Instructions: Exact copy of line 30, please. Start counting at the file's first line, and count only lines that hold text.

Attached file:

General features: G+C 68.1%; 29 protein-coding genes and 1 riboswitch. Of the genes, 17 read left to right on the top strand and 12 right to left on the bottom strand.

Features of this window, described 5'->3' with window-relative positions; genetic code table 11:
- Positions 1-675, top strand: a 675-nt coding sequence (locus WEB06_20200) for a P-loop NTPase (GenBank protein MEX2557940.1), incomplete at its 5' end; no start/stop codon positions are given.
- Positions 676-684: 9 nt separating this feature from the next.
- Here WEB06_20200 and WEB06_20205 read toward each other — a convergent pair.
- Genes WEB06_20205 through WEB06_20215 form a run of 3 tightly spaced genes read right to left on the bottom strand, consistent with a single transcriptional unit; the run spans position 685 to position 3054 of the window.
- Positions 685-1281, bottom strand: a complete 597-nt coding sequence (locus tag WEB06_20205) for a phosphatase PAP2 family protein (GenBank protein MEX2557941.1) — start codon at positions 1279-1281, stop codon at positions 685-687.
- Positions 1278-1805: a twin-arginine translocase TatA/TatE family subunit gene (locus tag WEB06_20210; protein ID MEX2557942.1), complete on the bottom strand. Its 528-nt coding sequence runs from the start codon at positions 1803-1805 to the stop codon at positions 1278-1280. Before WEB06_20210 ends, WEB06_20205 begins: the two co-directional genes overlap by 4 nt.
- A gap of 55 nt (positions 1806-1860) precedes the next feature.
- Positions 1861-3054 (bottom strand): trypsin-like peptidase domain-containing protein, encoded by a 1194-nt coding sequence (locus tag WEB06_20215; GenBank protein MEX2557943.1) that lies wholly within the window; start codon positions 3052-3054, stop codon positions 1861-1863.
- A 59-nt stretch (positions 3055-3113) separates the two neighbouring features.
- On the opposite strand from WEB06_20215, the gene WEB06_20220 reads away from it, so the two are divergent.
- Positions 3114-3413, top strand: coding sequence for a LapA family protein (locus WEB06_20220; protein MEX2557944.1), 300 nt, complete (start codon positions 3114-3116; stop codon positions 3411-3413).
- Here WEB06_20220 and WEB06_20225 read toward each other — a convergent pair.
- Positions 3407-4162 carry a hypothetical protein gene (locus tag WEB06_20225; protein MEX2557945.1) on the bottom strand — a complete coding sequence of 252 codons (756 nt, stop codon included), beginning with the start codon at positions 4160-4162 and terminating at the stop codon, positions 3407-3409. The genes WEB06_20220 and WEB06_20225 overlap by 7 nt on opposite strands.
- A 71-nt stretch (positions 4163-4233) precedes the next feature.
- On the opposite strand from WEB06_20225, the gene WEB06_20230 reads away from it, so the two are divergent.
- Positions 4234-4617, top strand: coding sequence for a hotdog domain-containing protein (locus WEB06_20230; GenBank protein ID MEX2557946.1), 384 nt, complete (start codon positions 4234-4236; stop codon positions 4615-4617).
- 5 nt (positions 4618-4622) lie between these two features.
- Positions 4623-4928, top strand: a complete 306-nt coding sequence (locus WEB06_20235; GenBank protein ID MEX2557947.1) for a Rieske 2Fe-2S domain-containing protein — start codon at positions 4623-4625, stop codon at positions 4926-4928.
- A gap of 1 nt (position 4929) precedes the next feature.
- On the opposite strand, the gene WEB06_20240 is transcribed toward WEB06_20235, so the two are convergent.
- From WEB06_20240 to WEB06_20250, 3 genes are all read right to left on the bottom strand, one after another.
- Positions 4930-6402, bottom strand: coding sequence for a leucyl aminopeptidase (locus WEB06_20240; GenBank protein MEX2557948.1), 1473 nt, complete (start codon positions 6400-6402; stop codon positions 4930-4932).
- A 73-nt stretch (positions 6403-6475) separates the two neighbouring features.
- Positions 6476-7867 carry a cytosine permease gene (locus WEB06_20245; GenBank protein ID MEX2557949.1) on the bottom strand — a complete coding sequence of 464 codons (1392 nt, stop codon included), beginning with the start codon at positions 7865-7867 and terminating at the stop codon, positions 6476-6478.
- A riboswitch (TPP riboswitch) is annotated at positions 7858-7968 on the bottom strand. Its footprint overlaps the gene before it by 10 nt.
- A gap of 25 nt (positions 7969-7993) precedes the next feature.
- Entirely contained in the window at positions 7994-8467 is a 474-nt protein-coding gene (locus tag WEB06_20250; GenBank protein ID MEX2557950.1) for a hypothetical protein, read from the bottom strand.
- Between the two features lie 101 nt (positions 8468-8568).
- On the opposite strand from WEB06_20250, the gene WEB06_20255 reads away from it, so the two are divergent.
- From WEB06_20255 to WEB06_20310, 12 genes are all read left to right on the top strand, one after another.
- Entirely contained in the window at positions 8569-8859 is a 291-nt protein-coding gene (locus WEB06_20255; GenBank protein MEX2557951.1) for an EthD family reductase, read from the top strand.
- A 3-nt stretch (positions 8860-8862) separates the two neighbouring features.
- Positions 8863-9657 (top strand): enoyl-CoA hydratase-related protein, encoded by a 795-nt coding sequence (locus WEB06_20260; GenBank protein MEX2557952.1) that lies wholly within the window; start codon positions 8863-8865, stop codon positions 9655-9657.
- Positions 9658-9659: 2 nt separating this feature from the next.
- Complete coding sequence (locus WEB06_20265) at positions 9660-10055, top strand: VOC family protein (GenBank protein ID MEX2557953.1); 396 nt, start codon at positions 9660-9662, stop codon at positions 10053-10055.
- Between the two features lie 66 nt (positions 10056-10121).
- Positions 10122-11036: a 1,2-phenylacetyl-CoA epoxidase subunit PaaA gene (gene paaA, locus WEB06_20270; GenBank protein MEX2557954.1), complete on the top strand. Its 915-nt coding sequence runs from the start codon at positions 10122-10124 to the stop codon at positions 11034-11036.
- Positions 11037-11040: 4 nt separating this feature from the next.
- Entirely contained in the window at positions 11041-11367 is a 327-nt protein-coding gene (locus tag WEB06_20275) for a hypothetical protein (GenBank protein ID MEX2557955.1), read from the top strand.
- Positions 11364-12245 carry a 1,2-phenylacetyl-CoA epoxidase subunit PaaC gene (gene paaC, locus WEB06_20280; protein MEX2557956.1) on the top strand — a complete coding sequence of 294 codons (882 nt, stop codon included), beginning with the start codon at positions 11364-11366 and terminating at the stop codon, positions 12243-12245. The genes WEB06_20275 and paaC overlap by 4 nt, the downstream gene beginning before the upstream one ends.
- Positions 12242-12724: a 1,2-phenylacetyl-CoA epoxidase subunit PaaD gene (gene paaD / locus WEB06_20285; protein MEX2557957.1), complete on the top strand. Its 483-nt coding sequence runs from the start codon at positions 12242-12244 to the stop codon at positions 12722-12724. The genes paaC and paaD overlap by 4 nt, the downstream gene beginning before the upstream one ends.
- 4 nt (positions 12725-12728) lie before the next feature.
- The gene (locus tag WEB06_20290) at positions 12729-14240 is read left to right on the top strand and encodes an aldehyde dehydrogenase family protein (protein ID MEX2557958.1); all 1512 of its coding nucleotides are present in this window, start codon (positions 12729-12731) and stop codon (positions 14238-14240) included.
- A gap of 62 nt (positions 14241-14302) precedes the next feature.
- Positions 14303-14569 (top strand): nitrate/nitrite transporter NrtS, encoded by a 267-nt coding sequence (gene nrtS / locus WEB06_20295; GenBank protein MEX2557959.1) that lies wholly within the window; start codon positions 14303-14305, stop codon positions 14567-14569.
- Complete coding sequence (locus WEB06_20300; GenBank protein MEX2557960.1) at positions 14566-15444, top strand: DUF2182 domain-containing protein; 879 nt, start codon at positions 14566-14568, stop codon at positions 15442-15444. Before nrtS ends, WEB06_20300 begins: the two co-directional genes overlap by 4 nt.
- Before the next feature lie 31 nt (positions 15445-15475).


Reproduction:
- Between the two features lie 101 nt (positions 8468-8568).